Masonic Hotel Inches Forward
Approval depends on 20 well-hidden stained glass windows.
The developers of a proposed 220-room, 14-story hotel to be built atop the Humphrey Scottish Rite Masonic Center are still working with city officials to secure final approval for their project. The developers are haggling with the city’s Historic Preservation Commission and historic preservation staff over the fate of 20 stained-glass windows, none of which are original to the building.
You’re forgiven if you’ve never noticed the stained glass windows; at least one of the commissioners was in the same boat. Said Commissioner Patti Keating Kahn during the meeting: “when I drive past the building I cannot see stained glass. The building is so dark.” She’s right, they’re barely visible because they’re covered by a dark plate glass. Yet, interior photos shown by historic preservation staff member Tim Askin show a number of colorful windows, most notably in a second-floor chapel space.
Ascendant Holdings, led by Eric Nordeen and Matthew Prescott, is looking to remove and relocate the windows as part of their redevelopment of the property at 790 N. Van Buren St. The hotel will be operated by Portland-based boutique operator Provenance Hotels, who has told Ascendant that the windows create an environment that is too dark to be used as food and beverage space or meeting rooms.
Ascendant will need commission approval to remove the windows and display them as art in the hotel’s interior, as they’ve indicated they desire to. Yet the Historic Preservation Commission wouldn’t have the authority to compel them to display them once they’ve been removed. No one is suggesting Ascendant has any desire to pull a bait-and-switch, but the preservation staff and commission have raised concerns over setting precedent regarding future projects.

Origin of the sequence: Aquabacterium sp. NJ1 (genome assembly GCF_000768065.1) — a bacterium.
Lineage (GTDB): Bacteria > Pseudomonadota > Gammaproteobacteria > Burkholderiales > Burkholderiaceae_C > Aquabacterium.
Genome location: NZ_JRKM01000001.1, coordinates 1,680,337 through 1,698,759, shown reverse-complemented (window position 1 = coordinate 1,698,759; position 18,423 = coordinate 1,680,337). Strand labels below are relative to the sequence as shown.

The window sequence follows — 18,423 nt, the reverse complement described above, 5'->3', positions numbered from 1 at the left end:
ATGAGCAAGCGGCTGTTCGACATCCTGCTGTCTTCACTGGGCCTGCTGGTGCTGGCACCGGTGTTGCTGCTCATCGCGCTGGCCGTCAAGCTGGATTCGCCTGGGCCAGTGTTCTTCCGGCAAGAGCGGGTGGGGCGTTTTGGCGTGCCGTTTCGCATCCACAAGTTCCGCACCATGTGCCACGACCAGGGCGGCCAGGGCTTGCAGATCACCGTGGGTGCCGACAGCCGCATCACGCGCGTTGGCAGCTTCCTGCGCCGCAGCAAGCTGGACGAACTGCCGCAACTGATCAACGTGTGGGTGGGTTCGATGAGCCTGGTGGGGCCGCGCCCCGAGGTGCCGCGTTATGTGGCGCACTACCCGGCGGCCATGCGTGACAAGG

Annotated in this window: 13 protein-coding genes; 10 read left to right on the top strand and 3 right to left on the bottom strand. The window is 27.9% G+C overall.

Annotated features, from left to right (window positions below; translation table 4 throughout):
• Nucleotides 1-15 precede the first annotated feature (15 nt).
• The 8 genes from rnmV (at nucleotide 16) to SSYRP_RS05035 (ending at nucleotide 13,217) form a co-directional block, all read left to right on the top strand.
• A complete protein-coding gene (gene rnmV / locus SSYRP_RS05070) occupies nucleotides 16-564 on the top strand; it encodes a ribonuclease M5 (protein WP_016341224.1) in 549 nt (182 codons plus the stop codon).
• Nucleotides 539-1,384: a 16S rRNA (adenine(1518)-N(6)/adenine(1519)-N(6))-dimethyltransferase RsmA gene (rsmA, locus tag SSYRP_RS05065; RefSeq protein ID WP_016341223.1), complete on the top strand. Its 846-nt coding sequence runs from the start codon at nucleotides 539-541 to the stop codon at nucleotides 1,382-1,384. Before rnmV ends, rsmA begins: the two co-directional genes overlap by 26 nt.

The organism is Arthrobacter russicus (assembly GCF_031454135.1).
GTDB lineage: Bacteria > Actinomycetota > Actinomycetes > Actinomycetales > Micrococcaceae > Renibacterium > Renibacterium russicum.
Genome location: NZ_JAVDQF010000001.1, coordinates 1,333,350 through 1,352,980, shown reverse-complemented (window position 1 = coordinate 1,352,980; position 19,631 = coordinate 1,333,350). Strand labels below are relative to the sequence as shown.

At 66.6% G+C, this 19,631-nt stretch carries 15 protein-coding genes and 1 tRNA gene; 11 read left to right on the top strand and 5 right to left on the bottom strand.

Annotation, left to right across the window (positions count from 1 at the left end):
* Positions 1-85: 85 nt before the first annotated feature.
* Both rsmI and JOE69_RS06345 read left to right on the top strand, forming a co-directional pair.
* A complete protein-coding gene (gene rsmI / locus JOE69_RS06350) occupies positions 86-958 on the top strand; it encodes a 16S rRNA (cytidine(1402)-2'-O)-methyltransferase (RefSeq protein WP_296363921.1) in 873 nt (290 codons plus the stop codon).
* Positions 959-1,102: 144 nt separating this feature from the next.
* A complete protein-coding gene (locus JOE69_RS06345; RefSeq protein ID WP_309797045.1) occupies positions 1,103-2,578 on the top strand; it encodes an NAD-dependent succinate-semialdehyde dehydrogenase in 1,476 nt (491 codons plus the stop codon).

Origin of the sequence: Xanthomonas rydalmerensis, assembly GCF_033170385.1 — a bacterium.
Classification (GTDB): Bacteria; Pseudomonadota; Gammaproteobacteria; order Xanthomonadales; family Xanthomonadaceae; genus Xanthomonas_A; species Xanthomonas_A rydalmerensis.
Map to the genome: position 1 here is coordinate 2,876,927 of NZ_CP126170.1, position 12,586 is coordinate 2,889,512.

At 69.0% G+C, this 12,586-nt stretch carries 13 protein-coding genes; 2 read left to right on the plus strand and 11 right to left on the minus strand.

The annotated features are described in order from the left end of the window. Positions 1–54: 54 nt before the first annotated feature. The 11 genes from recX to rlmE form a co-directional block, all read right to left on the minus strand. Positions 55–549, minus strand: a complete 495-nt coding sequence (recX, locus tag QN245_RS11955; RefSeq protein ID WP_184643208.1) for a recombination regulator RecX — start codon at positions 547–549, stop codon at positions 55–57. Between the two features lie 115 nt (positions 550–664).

Further complicating things, two stained glass experts, including local firm Conrad Schmitt Studios, have examined the windows and, according to Nordeen, deemed them inferior. As Nordeen told the commission “both independently concluded [the windows are] locally made, of inferior quality and they don’t really have any secondary value. They do have value to the Masons.”
Perhaps more germane to the commission than the hard-to-regulate fate of the windows is what Ascendant would replace them with. Matthew Jarosz, who chairs the commission and leads UW-Milwaukee Historic Preservation Institute, held a lengthy back and forth with project architect Ken Gowland about the merits of various window replacement options. The stained glass windows weren’t built as entirely new windows, but instead installed inside the existing window frames. The rest of the windows in the building were replaced in 1996 by the masons. Nordeen suggested that replacing the stained glass windows could lead to a building with greater historic integrity.
Ultimately, the commission seemed supportive of finding a solution, but held off on making a decision. The meeting ended with Jarosz telling Nordeen, “I think you need to come back and tell us exactly where you want to go with it.”
Ascendant and their team, including a partnership of New Jersey-based Kraig Kalashian Architecture & Design and New Orleans-based Metro Studio, must now firm up plans of how they wish to use the windows and what they’ll replace them with.
Will the masons find a home for them? Will Ascendant display them within the building, and if so how many? Will they leave any in place? We’ll know more soon. Should the commission reject Ascendant’s plans, the developer would retain the right to go to the full Common Council to override the historic commission’s decision.
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